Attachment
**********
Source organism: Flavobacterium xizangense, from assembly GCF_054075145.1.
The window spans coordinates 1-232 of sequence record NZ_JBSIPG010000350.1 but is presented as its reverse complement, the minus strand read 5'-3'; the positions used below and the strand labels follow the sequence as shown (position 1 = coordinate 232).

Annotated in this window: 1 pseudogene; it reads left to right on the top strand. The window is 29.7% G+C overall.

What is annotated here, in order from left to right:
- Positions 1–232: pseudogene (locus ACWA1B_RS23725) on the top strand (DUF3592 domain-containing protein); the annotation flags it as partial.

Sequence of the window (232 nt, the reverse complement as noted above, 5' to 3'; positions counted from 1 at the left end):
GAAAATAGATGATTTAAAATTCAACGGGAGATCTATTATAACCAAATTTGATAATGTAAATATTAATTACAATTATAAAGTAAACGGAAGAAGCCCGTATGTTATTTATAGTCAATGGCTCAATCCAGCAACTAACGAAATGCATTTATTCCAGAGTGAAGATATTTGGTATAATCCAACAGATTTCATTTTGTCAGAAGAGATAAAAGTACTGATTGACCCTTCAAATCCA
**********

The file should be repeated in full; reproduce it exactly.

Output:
Source organism: Flavobacterium xizangense, from assembly GCF_054075145.1.
The window spans coordinates 1-232 of sequence record NZ_JBSIPG010000350.1 but is presented as its reverse complement, the minus strand read 5'-3'; the positions used below and the strand labels follow the sequence as shown (position 1 = coordinate 232).

Annotated in this window: 1 pseudogene; it reads left to right on the top strand. The window is 29.7% G+C overall.

What is annotated here, in order from left to right:
- Positions 1–232: pseudogene (locus ACWA1B_RS23725) on the top strand (DUF3592 domain-containing protein); the annotation flags it as partial.

Sequence of the window (232 nt, the reverse complement as noted above, 5' to 3'; positions counted from 1 at the left end):
GAAAATAGATGATTTAAAATTCAACGGGAGATCTATTATAACCAAATTTGATAATGTAAATATTAATTACAATTATAAAGTAAACGGAAGAAGCCCGTATGTTATTTATAGTCAATGGCTCAATCCAGCAACTAACGAAATGCATTTATTCCAGAGTGAAGATATTTGGTATAATCCAACAGATTTCATTTTGTCAGAAGAGATAAAAGTACTGATTGACCCTTCAAATCCA